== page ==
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Jehanara Haider's picture

You would think a first time mother’s reaction to “congratulations, you are pregnant” would be happiness and not an anxiety ridden look of utter confusion. We had been trying for quite some time and I even went on a dose of Clomid so yes, we were hoping and expecting this news, but what I was not expecting was a wave of uncertainty that washed over me as I drove back to work. All I could think of was what if I had a difficult pregnancy and would need rest or worse had to quit my job which gave me health insurance. To add to all of this was the fact that I immigrated to the US after my marriage to my husband, almost six years ago. I come from a culture that places great importance on a family support system, I never went to day care and my mother was a homemaker. I kept thinking about family leave, child care arrangements, pumping breaks—not cribs and rattles.

On top of it all, I kept feeling guilty that I was not elated at this amazing blessing. My first reaction to anxiety has always been…reading  and so I read a host of pregnancy books and working mother books.  All of these books gave such a positive spin to pregnancy and balancing it all that after I got hit by post-partum depression right after my baby was born, I felt like I got hit by a car at 150mph. I just could not understand where the rainbows and unicorns were and why somehow most of books skipped over this and no one talked about it. Fast forward to my return to work after three months…yes, only three months. It just wasn’t enough time – and some parents get less! It is unfair that our policies mandate that a woman who went through nine months and counting of hormonal upheaval, an enormous life change, tremendous physical and emotional toil is expected to leave her infant and return to work in a few weeks.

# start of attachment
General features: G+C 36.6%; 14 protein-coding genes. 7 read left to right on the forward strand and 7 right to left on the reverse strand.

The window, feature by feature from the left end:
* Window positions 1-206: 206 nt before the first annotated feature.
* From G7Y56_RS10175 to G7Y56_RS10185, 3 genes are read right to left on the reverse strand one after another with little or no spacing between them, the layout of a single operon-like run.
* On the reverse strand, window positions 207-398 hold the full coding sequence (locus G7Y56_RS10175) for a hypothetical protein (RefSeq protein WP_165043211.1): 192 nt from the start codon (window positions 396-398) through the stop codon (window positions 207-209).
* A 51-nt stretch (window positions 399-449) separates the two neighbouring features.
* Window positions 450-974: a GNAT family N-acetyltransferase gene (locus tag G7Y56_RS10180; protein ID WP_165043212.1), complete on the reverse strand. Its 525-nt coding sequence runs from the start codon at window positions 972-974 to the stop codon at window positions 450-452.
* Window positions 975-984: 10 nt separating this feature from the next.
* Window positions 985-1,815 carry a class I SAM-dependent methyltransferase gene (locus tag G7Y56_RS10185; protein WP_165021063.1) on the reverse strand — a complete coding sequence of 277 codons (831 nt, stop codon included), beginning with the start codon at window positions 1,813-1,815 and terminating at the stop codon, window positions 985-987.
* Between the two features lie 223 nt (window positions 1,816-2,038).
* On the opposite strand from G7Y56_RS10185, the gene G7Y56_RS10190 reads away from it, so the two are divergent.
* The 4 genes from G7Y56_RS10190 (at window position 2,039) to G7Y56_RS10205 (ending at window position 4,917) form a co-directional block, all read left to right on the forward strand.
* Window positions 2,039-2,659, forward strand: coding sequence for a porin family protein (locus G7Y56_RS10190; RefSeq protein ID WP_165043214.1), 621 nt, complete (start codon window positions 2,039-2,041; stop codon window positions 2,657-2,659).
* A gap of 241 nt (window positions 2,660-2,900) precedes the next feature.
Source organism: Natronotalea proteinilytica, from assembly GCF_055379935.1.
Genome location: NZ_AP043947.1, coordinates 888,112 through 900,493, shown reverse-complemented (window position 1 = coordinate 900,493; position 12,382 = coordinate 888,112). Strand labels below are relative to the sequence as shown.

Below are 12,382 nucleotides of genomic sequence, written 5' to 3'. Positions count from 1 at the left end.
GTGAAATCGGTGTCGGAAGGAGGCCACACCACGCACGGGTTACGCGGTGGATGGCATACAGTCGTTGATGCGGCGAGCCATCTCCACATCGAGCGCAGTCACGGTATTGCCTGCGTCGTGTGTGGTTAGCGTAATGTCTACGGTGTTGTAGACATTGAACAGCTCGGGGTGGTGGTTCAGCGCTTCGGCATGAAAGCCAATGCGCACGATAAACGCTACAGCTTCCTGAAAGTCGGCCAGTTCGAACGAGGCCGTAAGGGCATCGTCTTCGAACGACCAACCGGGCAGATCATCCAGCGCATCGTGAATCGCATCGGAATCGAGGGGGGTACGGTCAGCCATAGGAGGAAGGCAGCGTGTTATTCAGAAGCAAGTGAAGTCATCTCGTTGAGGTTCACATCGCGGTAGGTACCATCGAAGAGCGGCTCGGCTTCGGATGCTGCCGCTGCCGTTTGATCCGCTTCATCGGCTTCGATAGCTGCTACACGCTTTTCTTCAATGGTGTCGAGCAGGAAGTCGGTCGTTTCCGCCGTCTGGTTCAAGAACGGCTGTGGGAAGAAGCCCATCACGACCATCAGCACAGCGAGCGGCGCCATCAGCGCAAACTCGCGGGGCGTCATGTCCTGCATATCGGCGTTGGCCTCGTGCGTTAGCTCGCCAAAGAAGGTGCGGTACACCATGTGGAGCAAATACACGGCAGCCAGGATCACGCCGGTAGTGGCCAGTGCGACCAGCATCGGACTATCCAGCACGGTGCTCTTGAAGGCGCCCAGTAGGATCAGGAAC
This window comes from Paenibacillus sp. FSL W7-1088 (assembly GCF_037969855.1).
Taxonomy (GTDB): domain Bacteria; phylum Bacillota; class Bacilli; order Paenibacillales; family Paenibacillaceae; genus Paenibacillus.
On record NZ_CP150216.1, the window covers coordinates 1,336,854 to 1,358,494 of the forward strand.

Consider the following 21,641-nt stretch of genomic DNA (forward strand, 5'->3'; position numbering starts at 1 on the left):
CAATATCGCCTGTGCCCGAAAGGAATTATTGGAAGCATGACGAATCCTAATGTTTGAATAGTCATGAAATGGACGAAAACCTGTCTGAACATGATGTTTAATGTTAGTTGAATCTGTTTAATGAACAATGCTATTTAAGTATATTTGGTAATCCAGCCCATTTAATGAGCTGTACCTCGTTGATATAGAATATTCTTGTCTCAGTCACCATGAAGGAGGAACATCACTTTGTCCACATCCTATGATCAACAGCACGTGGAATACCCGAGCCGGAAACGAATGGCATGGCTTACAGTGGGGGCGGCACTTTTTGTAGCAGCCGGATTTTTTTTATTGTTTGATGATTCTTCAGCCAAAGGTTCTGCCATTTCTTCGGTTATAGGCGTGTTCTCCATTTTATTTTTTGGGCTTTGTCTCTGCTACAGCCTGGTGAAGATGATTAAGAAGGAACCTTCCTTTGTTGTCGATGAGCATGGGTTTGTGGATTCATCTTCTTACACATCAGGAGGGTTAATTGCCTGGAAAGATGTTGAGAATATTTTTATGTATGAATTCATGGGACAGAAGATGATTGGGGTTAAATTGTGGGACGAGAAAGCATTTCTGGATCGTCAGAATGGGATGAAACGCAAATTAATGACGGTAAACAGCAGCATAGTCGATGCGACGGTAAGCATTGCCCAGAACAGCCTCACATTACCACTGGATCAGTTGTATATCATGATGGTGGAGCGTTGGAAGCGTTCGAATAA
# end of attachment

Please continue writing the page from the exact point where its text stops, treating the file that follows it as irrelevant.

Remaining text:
My gripe is with all politicians and elected representatives who are quick to strategically place their families on the stage with them, smiling and clapping while majority of our policies relating to women are massively stacked against us and our upward mobility. How can it be that the US is one of the only three countries in the world with no paid maternity leave? All politicians seem to be big on family, but when it comes down to it, I do not see a lot of focus on issues like affordable child care, child care credits or paid family leave. I got lucky because my mother-in-law left her life overseas and came to stay with us for a few months to look after her grandson. 

At 19 months, I had no choice but to start looking for a day care for my son. All the while guilt ate away at me. It seemed subsidized day care was next to impossible to find and my only choice was a day care close to work.  Their cost and timings threw me for a loop; a full day was from 9 to 3. Okay, that definitely does not work for a full time working mother and an “extended day” was 7 to 6:30, which of course was our only choice and the cost just had to be accepted. Ever since he started day care I am constantly looking to cut back on other things to afford these additional expenses. That’s just not okay.

My heart goes out to the teachers as well who I knew were not paid as much as they should for the care that they were required to give which would lead my thoughts to a much darker side, that if you were not paid appropriately, how would you be able to give so much of yourself to other people’s children. I urge all of you to bring these issues up in every way that you can. We all need moms to rise up and put these issues on the forefront so that policy makers are forced to deal with them and not drown them out by political rhetoric.

Editors Note: If you want to raise your voice on early learning and share your own story like Jehanara did, you can do so by visiting this link:

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